The key to successfully growing apples is to pick the right spot. All apples do best in full sun and moist, well-drained soil. Although the trees thrive in a wide variety of soils, avoid planting them in low or wet spots—they don't grow well in situations where there's standing water for extended periods.
You can plant apples anytime from spring to fall. As is the case with most trees and shrubs, dig a hole that's twice as wide as (but no deeper than) the pot your apple tree comes in. Carefully remove the tree from the pot, loosen its root ball, and spread the roots so they face outward. Fill the hole with the soil you dug out (don't fill the hole with amended soil), and then water the tree well.
There are more than 7,000 varieties of apple—because each is different, take the time to research the best selections for your area. The staff at your local cooperative extension service or local garden center or nursery should be able to help you choose.
Test Garden Tip: Apples bear best when there are two varieties nearby to pollinate each other. In fact, some apples have to be pollinated by another variety in order to bear fruit—so be sure to take note of special needs such as this when you select varieties for your yard.
If you have large containers (at least 4-5 feet in diameter), you can grow apples in pots. Choose dwarf varieties, which won't become too large for the containers. Fill the pots with a high-quality potting mix. It's best not to use garden soil as it doesn't drain well in containers.
In Zone 6 and warmer, you can leave the pots outdoors all year. But in colder climates it's best to move the trees to a more protected spot, such as an unheated garage or storage shed for the winter.
It's important to keep container-grown apple trees watered well. You'll also want to fertilize your apples with a general-purpose timed-release plant food each spring to ensure the tree has enough nutrients to bear a healthy crop of apples.
Like many trees, apples have a central leader—a main, upright trunk—that the branches grow out from. If your tree starts to develop a second, competing central leader, remove the competing branch. This helps keep your tree stable and healthy.
Also cut out any branches that grow toward the inside of the tree. Your apple tree will stay healthiest if you prune it so it has something of an open framework, meaning the main branches are spaced well apart so sunlight and air reaches all the way through the tree's canopy.
When to Prune The best time to prune your apple is in late winter or early spring, while the tree is dormant. Always remove any branches that have died, as well as shoots that pop up around the tree's roots and the fast-growing shoots called water sprouts that grow vertically out of the branches.
It's beneficial to remove the flowers or developing fruit the year you plant an apple tree (or the following year if you plant it in the fall). This helps the tree become established faster.
Espalier You can also train apples to grow flat along a wall or fence. This decorative process, known as espalier, also makes harvesting easier.
There are early-, mid-, and late-maturing apple varieties, so the harvest season can stretch from August to October.
Pick apples from the tree when they separate easily from the branch and have firm flesh. Soft apples are overripe, but can be used for cooking. Store them in a cool spot (under 40 degrees F) after harvest.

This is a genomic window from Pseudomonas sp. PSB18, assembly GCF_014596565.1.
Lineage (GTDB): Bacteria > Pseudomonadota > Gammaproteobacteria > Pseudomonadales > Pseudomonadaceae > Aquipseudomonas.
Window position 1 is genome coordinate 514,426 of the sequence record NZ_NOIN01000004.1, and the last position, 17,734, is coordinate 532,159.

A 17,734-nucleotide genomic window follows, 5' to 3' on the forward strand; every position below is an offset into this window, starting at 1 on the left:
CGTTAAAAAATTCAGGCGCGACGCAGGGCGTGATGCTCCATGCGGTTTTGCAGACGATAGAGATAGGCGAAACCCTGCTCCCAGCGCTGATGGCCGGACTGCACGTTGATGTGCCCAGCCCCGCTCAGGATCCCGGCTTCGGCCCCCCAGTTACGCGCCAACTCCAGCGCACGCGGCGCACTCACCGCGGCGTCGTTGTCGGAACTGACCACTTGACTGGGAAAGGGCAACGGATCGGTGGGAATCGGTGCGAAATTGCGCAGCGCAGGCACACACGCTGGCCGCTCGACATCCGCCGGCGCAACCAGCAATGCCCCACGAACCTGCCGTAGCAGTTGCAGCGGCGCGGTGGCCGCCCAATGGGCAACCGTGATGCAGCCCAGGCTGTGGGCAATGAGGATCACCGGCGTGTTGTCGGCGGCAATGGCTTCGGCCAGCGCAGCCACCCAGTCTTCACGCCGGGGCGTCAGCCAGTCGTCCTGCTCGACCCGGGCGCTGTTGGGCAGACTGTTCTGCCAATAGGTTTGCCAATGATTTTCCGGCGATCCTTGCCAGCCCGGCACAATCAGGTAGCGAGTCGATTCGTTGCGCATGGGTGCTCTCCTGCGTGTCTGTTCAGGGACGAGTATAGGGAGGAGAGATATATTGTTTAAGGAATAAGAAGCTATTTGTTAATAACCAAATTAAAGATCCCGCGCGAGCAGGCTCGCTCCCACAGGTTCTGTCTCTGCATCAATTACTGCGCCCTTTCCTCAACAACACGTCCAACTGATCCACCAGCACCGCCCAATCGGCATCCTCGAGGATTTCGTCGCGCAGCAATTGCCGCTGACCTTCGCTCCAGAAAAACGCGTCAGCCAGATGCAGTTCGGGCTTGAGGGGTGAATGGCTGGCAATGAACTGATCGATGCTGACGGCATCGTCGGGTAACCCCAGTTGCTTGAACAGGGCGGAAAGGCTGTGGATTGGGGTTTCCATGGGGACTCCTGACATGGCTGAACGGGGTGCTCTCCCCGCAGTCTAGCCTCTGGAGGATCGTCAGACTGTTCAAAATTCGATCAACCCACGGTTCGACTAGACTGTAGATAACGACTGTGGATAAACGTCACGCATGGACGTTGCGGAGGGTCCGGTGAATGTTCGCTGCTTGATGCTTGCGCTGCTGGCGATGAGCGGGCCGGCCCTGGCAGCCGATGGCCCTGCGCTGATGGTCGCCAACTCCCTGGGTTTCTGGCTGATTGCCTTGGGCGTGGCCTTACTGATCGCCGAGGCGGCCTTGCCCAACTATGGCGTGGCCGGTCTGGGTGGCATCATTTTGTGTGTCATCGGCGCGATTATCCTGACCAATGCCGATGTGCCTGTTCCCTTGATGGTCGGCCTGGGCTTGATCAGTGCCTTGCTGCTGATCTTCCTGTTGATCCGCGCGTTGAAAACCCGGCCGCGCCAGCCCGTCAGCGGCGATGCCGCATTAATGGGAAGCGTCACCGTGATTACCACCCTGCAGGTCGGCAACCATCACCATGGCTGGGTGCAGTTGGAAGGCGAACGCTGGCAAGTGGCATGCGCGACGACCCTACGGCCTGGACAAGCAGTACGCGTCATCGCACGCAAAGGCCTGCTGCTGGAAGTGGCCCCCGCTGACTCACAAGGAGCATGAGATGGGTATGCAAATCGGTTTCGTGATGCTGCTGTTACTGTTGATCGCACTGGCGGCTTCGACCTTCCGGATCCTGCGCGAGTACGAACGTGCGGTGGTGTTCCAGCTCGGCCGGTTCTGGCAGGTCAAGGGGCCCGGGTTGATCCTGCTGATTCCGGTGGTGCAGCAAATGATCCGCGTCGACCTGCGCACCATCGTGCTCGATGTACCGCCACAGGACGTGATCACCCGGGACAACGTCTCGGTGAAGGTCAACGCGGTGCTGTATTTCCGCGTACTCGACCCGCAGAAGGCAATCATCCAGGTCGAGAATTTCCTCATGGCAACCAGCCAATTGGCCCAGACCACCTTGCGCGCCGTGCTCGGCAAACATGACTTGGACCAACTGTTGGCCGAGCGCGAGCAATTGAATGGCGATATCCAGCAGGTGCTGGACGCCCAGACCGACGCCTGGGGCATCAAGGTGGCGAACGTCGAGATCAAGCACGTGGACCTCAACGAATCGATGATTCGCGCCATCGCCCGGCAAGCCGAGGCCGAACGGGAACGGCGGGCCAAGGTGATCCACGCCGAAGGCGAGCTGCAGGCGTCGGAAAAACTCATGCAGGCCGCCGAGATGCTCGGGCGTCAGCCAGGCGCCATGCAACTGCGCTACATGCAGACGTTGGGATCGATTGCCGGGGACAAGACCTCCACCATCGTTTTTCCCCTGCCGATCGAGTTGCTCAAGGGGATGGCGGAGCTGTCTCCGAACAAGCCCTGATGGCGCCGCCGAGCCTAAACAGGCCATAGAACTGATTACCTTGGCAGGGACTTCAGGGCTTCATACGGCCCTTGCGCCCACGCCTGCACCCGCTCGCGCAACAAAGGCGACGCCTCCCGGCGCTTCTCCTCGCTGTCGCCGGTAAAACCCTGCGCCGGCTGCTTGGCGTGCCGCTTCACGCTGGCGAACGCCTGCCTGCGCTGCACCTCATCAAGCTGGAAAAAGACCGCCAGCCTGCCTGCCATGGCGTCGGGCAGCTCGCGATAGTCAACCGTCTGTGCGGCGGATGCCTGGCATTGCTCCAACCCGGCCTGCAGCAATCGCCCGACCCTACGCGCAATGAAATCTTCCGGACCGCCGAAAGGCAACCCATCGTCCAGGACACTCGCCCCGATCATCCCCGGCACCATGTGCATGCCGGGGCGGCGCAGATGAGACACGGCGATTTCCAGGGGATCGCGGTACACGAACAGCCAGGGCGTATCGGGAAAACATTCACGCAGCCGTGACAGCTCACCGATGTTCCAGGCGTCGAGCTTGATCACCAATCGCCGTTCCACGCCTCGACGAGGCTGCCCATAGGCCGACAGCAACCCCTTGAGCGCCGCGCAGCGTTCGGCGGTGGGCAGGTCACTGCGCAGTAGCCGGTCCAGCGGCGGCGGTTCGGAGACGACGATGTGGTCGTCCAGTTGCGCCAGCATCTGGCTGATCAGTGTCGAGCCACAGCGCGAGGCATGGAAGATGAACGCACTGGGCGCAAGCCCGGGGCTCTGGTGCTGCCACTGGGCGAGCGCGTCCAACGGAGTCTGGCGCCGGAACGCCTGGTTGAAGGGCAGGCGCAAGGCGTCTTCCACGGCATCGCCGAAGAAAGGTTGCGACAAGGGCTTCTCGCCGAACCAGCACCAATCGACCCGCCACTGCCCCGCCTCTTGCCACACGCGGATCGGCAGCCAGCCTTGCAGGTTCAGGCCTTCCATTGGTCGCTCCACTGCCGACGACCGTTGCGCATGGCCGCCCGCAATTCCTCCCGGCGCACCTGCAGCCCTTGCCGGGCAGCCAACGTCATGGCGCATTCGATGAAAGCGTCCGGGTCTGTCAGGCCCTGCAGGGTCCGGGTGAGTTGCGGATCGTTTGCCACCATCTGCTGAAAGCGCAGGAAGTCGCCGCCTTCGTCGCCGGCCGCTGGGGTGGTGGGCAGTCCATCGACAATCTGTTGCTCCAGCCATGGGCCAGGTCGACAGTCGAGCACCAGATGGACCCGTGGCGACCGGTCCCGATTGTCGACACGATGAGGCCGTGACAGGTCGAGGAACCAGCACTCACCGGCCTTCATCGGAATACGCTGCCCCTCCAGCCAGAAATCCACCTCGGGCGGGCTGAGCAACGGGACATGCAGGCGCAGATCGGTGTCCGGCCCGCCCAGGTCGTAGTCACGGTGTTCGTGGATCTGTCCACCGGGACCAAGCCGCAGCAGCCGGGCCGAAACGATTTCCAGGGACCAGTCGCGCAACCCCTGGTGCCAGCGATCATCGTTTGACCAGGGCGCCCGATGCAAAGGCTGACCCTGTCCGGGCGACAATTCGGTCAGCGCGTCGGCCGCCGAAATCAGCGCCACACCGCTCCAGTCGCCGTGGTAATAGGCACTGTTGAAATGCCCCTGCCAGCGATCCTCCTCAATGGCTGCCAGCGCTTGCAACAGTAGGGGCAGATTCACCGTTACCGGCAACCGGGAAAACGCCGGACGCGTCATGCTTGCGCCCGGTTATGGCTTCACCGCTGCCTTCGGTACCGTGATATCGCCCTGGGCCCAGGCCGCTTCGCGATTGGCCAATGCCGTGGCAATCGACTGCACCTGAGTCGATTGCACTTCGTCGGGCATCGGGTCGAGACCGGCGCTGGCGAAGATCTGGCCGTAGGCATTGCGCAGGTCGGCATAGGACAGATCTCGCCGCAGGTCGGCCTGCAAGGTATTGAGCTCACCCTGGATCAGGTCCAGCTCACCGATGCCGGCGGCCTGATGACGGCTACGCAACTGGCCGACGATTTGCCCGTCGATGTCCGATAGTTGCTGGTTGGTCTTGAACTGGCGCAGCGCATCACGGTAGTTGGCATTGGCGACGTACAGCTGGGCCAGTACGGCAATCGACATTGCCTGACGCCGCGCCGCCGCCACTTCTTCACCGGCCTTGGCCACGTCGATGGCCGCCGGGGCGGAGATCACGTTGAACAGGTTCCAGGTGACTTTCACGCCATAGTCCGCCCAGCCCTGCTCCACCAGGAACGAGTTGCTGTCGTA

Unfortunately, apples are susceptible to a number of pests and diseases.
Apple maggot larvae burrow into the fruit, causing infested apples to drop early. Prevent it by picking up and destroying all fallen apples every week in summer, and use apple-maggot traps in the tree to catch the adult moths.
Apple scab is most prevalent in areas with cool, wet spring weather. Look for olive-brown spots on the leaves and the fruits. Prevent it by cleaning up all fallen leaves in autumn, selecting scab-resistant varieties (such as 'Honey Crisp' or 'Liberty'), and using liquid-sulfur sprays on the tree as the flower buds begin to open.
Cedar-apple rust causes pale yellow spots on leaf surfaces and fruits. The spots grow, turn orange, and get tiny black dots in them. Prevent it by selecting rust-resistant varieties, spraying with a liquid-sulfur spray in spring, and removing any junipers nearby.
Codling moth is a common insect pest. Its larvae feed on the fruits, creating small holes. Prevent it by spraying Bt, a natural bacterium, two weeks after the petals drop from the blossoms.
Fireblight causes blossoms to turn brown and die and branches to wilt and die with the leaves still on. Prevent it by pruning out any infected shoots, cleaning up all fallen leaves in autumn, selecting scab-resistant varieties (such as 'Empire' or 'Freedom'), and using a copper-sulfur spray on the tree before the buds open.
Powdery mildew looks like there's a silvery-gray covering on plant leaves. It often distorts new growth. Prevent it by cleaning up all fallen leaves in autumn, selecting mildew varieties (such as 'Gala' or 'Goldrush'), and using liquid-sulfur sprays on the tree as the flower buds begin to open.
Test Garden Tip: If you want perfect, blemish-free apples, you'll probably have to use a spray program. Most garden centers sell home orchard sprays, which need to be applied up to four times a year. Follow label directions carefully.
You can grow apples organically, however. The trees produce heavily, and even without spraying, you should be able to harvest plenty of edible fruit as long as you're willing to tolerate a few superficial blemishes.